Consent, Refusal of Care, and Shared Decision-Making for Pediatric Patients in Emergency Settings (Ethics CME) | Points & Pearls -
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Consent, Refusal of Care, and Shared Decision-Making for Pediatric Patients in Emergency Settings (Ethics CME)

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Points & Pearls Excerpt

  • The general consent forms that a patient or surrogate signs when entering a healthcare facility include consent to a general medical evaluation, treatment, and billing policies. The forms themselves do not constitute informed consent. While consent is implied for many medical interventions, (eg, basic examinations), additional forms may be needed for invasive procedures and treatments.
  • Informed consent is a process of communication between clinicians and patients in which the indications, alternatives, risks and benefits, and uncertainties of the proposed intervention are discussed with the patient or guardian. All information that a reasonable person would want to know must be provided, including risks of rare, but serious, complications.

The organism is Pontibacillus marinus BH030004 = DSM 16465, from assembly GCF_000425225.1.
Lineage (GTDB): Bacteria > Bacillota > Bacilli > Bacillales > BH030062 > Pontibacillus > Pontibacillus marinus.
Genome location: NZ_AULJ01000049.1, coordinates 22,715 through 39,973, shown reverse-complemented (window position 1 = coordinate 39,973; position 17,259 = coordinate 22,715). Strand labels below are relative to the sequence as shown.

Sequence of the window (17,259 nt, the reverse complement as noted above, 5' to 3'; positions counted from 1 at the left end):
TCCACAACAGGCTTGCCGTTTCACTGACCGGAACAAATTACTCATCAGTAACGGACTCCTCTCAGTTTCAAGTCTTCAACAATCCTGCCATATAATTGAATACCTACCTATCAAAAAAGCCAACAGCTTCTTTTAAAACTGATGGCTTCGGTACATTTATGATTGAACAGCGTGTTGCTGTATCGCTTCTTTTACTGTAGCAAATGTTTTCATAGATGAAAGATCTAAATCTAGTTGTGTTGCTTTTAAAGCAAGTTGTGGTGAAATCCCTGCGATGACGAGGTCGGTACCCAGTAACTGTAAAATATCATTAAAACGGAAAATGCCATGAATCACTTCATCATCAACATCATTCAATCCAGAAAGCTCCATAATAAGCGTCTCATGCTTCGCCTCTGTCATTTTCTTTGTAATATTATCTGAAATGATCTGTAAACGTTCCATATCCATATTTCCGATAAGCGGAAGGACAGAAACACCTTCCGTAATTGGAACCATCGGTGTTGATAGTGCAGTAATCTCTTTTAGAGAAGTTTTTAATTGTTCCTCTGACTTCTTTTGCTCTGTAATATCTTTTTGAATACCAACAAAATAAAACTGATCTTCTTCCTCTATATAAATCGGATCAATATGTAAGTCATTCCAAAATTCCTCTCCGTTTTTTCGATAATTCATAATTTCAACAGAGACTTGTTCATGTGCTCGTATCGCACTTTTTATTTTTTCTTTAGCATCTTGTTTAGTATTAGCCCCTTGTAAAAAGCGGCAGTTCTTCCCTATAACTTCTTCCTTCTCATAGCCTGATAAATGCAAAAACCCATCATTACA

• Refusal of care in the pediatric population is a consideration for both the patient and parent only if the care required is not emergent and does not affect conservation of life or limb.
  • Shared decision-making is a relatively recent best practice that affords a level of autonomy and allows the patient and family to be involved in decision-making when there are multiple approaches to care of the health concern.
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Publication Information
Authors

Sephora N. Morrison, MBBS, MSCI, MBA, CPE, CPXP; Laura Sigman, MD, JD, FAAP

Peer Reviewed By

Michael J. Gerardi, MD, FAAP, FACEP; Jennifer E. Sanders, MD, FAAP, FACEP

Publication Date

May 2, 2021

CME Expiration Date

May 2, 2024

CME Credits

4 AMA PRA Category 1 Credits™, 4 ACEP Category I Credits, 4 AAP Prescribed Credits, 4 AOA Category 2-A or 2-B Credits.
Specialty CME Credits: Included as part of the 4 credits, this CME activity is eligible for 4 Ethics CME credits.

Pub Med ID: 33885255

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